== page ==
Nathanael Honvou, 10, likes breaking records. He started running when he was five years old and in 2015 was the fastest six-year-old to run the five-mile Johnnycake Jog in Painesville. He is attempting to break a pogo sticking record. And Honvou is the youngest kid to successfully climb the 14-foot warped wall in his Lyndhurst gym.
So, it’s no wonder that Honvou, earned the nickname “Record Breaker” this year while competing in the second season of American Ninja Warrior Junior, which airs on the Universal Kids channel.
Nathanael Honvou competing in age group 9-10 on American Ninja Warrior Junior - Season 2.Honvou, whose Ninja name on the show is Nutin—a Middle African name meaning “extraordinary” has made it to the finals and will compete for the win and title of American Ninja Warrior Junior 2020 this Friday, June 12.
A student at Ruffing Montessori School in Cleveland Heights, Honvou first fell in love with American Ninja Warrior when the adult version of the extreme obstacle course competition filmed in downtown Cleveland in 2017.
Honvou, who competes in obstacle courses all over the country, attended fan fest at the American Ninja Warrior taping and immediately wanted to audition for the junior version. But he was too young for the first season.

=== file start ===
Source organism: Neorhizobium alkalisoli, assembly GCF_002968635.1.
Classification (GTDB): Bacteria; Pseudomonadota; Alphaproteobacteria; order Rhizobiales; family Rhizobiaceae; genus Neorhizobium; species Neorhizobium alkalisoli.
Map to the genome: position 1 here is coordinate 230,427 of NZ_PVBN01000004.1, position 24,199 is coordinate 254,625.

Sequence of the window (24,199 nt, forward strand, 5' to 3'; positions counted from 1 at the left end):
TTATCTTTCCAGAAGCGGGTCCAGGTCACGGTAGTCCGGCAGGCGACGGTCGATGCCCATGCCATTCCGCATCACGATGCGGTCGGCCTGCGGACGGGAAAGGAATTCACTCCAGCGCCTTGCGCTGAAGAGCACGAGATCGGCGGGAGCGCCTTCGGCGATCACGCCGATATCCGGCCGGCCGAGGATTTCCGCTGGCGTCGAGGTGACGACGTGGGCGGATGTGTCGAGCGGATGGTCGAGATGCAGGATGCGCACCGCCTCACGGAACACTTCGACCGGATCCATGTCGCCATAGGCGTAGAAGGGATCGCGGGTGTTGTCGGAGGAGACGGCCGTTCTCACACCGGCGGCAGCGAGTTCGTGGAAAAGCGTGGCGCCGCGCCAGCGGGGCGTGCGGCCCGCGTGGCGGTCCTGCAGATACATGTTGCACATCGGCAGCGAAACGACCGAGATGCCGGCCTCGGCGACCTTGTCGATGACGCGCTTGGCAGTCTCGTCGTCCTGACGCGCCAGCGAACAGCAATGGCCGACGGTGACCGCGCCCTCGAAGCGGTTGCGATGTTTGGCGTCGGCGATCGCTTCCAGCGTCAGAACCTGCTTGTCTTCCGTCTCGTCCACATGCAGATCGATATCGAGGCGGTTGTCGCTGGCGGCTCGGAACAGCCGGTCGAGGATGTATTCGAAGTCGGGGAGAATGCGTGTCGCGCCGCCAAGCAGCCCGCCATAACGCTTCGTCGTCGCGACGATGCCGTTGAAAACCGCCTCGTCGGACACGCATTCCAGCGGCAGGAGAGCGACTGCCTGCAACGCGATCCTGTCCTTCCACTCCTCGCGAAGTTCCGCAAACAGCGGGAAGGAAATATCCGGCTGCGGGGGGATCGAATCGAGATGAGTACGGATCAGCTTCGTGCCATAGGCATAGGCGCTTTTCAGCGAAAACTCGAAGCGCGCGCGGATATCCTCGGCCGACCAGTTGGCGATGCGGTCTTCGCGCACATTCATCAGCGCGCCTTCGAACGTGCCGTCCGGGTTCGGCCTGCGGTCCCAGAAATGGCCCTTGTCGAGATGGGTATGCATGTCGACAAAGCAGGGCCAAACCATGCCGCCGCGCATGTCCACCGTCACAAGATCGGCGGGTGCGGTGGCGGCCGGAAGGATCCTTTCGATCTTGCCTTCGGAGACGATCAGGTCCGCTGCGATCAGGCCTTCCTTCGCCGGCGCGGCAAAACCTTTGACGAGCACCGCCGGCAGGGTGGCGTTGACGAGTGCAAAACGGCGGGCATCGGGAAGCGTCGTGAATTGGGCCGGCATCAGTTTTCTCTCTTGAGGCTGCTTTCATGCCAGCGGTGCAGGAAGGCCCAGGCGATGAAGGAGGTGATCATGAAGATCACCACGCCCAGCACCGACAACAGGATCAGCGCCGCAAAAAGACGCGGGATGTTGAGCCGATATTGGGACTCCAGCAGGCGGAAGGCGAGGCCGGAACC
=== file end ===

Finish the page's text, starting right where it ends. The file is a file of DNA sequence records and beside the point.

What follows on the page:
But this season, Honvou is one of four finalists in the nine- and 10-year-old division. Out of 12,000 applications, he was one of 144 to get on the show.
“I was surprised because there are so many good kids that apply,” says Honvou’s mother, Aria, who says he is the youngest on the show but, at 4’7”, he is also the tallest in his division. “We got a call right away, so it’s pretty fun.”
Honvou and Aria flew out to Los Angles last July to film the show, and they both say it’s been difficult to keep the outcome under wraps for the last 11 months.
It’s a new course every competition on American Ninja Warrior Junior, says Honvou, but he’s up to the challenge. “It’s fun,” he says. He does say that the Flying Squirrel obstacle—where he must use a trampoline to launch onto a series of hanging handles that he must maneuver before navigating a rope ladder—is one of his favorites.
"It’s more mental related than physical," explains Honvou. "The part that is mental is if you fall, you fall into water. So, it’s scary.”
Honvou has made friends with some of his competition, in particular with Owen, who is also in Honvou’s category and made it to the finals. “They became fast friends on set and ended up having to run against each other,” says Aria.
Both mother and son say they are excited to see the edited, televised finale on Friday at 6 p.m. Check local listings for the Universal Kids channel or watch it through NBC.com.